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Construction of the 187 luxury units, a 53,840 square feet apartment complex at 609 S Cascade Ave in the south end of Downtown Colorado Springs. Chancey Bush/ The Gazette)

A sliver of land on the southeast side of downtown Colorado Springs is now earmarked to become affordable home and work space for artists and creative professionals.

But as rents in town skyrocket and the need for affordable housing units follows suit, the project is still likely years from completion.

The project initially aimed to create up to 70 “live/work” apartments alongside additional studio spaces. It will be built at 315 E. Costilla St., the former home of Rocky Mountain PBS, said Laurel Prud’homme, vice president of communications for the Downtown Partnership of Colorado Springs.

The city’s Downtown Development Authority bought the PBS building this month for $1.8 million and will hold on to the property until Artspace — a Minneapolis-based nonprofit that specializes in building affordable housing for artists — is ready to buy it and take over the project, Prud’homme said.

“We do know that they are working on obtaining some federal grant money and that process can be a yearslong process,” Prud’homme said. “It’ll probably be a few years before we see it completely converted over, but whether it’s two years from now, three years from now or five years from now, there’s so many pieces and parts in play that it’s really hard for us to put a number on that.”

Colorado Springs renters paid a record-high average rent of $1,231.24 a month this July, August and September, according to a recent report from the Colorado Division of Housing and Apartment Association of Southern Colorado. Rents have reached record highs for each quarter of 2019.

Past estimates showed a projected shortage of 26,000 affordable housing units in Colorado Springs for 2019. In September, Mayor John Suthers reiterated his call for the city to add 1,000 affordable housing units each year. Past estimates projected that the city was averaging about half that number.

That unit shortage is only one metric for the city, however, said Steve Posey, Colorado Springs’ HUD administrator.

“A more nuanced (and accurate) way to look at the shortage is to focus on the number of units in the market that are affordable,” Posey said in an email.

Using those statistics, Posey said that only 17% of apartments in Colorado Springs are affordable for households earning between $10 and $12 an hour. For those earning between $14 and $18 an hour, 62% of apartments in the market are affordable. And those earning between $20 and $22 an hour can afford 77% of apartments in the market, he said.

“In Colorado Springs, where rents have been increasing steadily, the percentages of affordable apartments for lower-income households are likely to remain low, at least for the time being,” Posey said. “At some point, wages and rents will be more closely aligned, and the percentages will go up.”

Prud’homme said it’s not immediately clear whether the project — which will sit on a nearly 1-acre site — will still house 70 units. That number will likely change, she said.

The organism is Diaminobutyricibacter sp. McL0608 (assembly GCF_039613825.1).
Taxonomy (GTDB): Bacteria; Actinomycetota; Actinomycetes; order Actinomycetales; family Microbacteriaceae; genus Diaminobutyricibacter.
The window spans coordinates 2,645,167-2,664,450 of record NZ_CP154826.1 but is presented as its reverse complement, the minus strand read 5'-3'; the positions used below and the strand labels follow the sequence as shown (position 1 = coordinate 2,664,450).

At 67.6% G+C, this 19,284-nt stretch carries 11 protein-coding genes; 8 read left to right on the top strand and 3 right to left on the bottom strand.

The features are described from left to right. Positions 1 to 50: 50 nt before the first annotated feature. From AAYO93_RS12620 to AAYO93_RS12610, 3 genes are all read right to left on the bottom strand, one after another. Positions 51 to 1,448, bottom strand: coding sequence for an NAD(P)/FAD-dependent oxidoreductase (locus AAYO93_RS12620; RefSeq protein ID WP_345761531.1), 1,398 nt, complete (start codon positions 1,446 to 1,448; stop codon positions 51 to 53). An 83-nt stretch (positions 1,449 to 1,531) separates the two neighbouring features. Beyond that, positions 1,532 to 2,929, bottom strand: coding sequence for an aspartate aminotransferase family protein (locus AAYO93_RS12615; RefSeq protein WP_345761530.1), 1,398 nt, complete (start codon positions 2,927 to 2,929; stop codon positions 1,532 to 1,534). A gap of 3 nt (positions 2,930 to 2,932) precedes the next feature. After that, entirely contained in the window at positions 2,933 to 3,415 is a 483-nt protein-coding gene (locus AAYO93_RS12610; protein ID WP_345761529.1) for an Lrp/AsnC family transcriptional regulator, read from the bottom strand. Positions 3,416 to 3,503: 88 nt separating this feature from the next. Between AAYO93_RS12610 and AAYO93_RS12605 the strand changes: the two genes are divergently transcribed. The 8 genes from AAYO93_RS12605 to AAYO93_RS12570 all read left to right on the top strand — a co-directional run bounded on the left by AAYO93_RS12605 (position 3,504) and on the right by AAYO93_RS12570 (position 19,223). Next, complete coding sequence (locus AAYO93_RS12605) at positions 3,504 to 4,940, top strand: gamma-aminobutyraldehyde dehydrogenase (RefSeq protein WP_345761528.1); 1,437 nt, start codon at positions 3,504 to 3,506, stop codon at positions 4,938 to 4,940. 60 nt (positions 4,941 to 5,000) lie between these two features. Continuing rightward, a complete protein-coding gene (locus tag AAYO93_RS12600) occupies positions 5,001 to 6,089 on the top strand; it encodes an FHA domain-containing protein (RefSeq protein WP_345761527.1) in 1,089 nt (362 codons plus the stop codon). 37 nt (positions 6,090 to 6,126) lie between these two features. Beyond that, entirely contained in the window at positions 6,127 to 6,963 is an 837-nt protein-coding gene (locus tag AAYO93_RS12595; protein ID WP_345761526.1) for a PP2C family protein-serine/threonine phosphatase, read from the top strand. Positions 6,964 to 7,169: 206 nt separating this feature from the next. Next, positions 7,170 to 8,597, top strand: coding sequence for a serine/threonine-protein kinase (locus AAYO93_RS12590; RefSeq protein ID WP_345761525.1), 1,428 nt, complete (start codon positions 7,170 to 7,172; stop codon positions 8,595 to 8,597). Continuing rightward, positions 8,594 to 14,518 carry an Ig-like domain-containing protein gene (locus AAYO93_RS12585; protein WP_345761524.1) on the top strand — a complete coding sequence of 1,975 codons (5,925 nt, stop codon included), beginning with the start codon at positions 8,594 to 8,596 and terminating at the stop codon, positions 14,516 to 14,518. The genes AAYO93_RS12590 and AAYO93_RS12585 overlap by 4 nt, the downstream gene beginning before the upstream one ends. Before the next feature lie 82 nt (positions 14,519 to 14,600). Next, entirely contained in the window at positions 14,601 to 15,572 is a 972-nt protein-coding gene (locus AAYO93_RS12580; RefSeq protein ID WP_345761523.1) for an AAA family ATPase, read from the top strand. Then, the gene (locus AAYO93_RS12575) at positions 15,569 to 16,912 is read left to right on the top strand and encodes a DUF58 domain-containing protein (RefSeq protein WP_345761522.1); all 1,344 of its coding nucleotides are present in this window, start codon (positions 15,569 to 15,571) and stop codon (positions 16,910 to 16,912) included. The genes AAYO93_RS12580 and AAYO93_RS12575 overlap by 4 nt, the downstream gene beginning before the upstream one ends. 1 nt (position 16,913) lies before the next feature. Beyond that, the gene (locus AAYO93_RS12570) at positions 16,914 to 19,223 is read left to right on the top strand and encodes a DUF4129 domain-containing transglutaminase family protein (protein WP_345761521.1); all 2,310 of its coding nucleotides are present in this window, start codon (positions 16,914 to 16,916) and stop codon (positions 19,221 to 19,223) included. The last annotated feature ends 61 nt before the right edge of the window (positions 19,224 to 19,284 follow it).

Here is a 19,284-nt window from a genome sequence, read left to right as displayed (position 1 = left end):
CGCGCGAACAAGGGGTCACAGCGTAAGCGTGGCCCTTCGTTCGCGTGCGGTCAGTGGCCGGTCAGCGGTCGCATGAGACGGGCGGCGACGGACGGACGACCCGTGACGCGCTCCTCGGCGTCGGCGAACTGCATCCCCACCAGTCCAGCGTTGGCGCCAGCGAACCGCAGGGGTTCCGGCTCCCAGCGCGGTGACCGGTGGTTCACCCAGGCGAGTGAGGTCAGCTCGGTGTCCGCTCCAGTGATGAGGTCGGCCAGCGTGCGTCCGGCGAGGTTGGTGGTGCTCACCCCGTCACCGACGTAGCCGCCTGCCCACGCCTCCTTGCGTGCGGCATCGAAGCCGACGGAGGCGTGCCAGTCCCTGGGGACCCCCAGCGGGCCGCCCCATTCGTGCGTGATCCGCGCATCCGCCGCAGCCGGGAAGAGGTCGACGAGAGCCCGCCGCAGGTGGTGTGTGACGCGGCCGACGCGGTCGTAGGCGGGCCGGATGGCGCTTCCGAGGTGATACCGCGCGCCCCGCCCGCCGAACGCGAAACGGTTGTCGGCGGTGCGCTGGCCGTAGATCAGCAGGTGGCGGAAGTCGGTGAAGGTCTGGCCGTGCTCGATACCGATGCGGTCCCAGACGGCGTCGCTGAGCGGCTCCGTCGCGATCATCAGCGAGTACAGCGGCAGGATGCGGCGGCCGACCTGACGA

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The building will likely house at least 50 affordable units, early studies indicate, said Susan Edmondson, president and CEO of the Downtown Partnership.

Timeline and size aside, the project is still a step in the right direction, said City Councilman Dave Geislinger.

“It is making a dent. Every unit makes a dent,” Geislinger said. If it keeps 70 people off the streets and out of the shelters, that carries a lot of benefit to the community.”

Plus, the very idea of creating work spaces and housing for artists and other creatives is pretty cool, he said.

“There’s a lot of momentum in Colorado Springs right now in pushing for arts and pushing for a more vibrant art community,” he said.

Already downtown is a state-certified creative district, Edmondson said, but the southeast side is in line for a greater transformation.

“We expect to see a lot going on in that area,” Edmondson said. “Not just arts and creative industries, but we think that you’re going to see new development and a lot of other things going on.”

Still, the citywide affordable housing shortage is “much, much bigger than the dent that’s being made,” Geislinger acknowledged.

To tackle the larger issue, however, Geislinger said the city is making progress in changing the underlying attitudes surrounding affordable housing.

To the city’s benefit, fewer residents still grasp the ever-dreaded “not in my back yard” attitude, Geislinger said.

City officials and other experts have acknowledged that the shortage won’t be solved solely by construction and instead government, nonprofits and businesses must embrace an all-of-the-above approach, which includes partnerships and incentive packages.

“There has been a lot of really good foundational movement in the last two years in the superstructure of affordability and attainability that wasn’t there two or three years ago,” Geislinger said.

The development authority cemented its purchase of the building on Oct. 11, Prud’homme said.

The agency approved up to $750,000 in December 2017 to locate a site for the project — which is required to be downtown — and for preliminary design work.

conrad.swanson@gazette.com @conrad_swanson

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